Reductionism and Quantum Mechanics

David: Some people we're talking to say there's only one kind of knowledge which counts as knowledge ‒ which gets you to the truth ‒ and that's scientific or mathematical knowledge, and everything else ‒ art, poetry ‒ it's just story-telling, it's fantasy, it's entertainment. This is what one person said. Do you hold with that?

RP: Well it's difficult to say what I think because it's an unresolved issue. I think there are things which have to do with our feelings and so on which are very real and which certainly have no room in the physics that we know today. But I'm regarding the physics that we know today as a shadow. That’s maybe not quite the right term. I'm not sure of what's really going on, and we certainly don't almost know what's going on.

Scientific knowledge has the advantage that you can test things, and you can see when things are wrong and when they're right. To an extent you have to be jolly careful with that, too. But they, to a good extent, can tell you when things are right and when they're wrong. Now, that's not true of many things where we have to form our judgements. We have to form aesthetic judgements, often, about things, and are these things reducible to scientific things?

This is a question of reductionism, I suppose, and the view is that you… I suppose reductionism means more than one thing. It means, partly, if you have a thing and you want to know how it works, you say, well, if you know all the parts work, then that will tell you how it works. So you work out how all the parts work. And then, as science has gone, you say, well, you've got molecules, and then we've got atoms, and then we've got particles, and you've got protons and neutrons, and then we've got quarks, and then we've got things which might constitute them, and then you're going smaller and smaller and smaller and smaller.

However, the view of reductionism there is if you know how the little things work, you know how the big things work. But I don't think that's reliable, because particularly it has to do with where quantum mechanics goes wrong. That's big things: things which on the scale of normal understanding of quantum mechanics would be huge.

David: So you think that complete reductionism just can't be right?

RP: It's misleading, I suppose, partly because quantum mechanics itself is not a reductionist theory in a sense. There are these quantum entanglements. You can have experiments which tell you things that vast distances apart are not independent of each other: those things are entangled. This is a basic part of quantum mechanics pointed out by Schrödinger, and these things are now experiments showing this has happened. You can have many, many hundreds of kilometres apart...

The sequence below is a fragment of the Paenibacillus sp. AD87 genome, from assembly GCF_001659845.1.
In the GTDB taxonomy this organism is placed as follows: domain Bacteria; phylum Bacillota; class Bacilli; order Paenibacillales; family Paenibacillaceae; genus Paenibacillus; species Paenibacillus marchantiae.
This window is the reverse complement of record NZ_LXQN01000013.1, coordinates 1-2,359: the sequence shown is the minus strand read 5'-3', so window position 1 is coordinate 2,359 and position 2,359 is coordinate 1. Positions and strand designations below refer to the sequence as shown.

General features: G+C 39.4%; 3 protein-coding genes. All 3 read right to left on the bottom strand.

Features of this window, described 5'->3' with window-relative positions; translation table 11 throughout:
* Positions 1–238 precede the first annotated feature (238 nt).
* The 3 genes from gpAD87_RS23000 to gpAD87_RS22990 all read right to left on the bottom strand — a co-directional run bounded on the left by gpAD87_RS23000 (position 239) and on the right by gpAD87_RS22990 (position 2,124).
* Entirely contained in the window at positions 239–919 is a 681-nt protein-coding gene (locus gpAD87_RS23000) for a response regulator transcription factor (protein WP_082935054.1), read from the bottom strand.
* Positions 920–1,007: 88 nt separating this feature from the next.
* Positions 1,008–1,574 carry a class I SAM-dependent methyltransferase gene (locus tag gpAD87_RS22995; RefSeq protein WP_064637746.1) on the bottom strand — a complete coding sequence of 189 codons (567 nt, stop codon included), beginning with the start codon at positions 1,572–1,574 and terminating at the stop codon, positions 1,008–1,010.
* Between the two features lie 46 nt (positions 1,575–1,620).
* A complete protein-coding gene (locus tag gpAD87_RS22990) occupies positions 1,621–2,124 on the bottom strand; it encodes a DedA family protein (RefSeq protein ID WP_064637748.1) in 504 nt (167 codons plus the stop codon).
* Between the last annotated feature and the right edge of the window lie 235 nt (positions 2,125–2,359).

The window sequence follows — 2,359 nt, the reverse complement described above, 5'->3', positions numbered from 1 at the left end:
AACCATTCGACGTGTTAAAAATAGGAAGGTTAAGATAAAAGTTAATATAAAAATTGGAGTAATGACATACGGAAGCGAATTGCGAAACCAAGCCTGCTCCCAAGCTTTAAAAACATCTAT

David: And does that tell you that reductionism can't be the whole story?

RP: One view is that it is all determined by the little things. So, you know, that's a good old fashioned Laplacian universe thing. It's all determined by the little things, and therefore deterministically determined by the little things. But, yet, there are questions you ask about the big things which somehow are new kinds of questions which you don't see if you just study the little things. Now, I'm saying something more than that: there are things which start to come in on a big scale which are different from what the laws of the little things are. I'm not saying we won't have a theory of that, maybe, I don't know when ‒ it might be soon; it might not be very soon.

David: Does the realm of ideas…? Is that a realm that's not completely governed by the rules of the little things? Do ideas cause things to happen? Are they real? Do they have power in addition to the bumping of molecules?

RP: Well, of course, they certainly…ideas certainly have power, but whether those ideas… You see some people say, well, they're just the little things bumping each other, and they bump each other in a particular way which happens to take off. That would be a kind of view.

David: Do you believe that?

RP: I think that's not the way I would look at things completely. You see it's all to do with this consciousness issue, and I think something else comes in which is outside the science that we presently know. It doesn't mean it's outside science. So you see, when you're asking me is it all science, well, science is limited at the moment, because it only deals with certain areas which don't include that.

David: Yes, but you could say it's going to be natural rather than supernatural. You don't have to say that there's something supernatural. You could say it's going to be explicable by a kind of science which maybe we don't have yet?

RP: I guess I would say that, yes. But then it's hard to know because if we don't have it yet, you don't know what it's like.

David: Alright, thank you.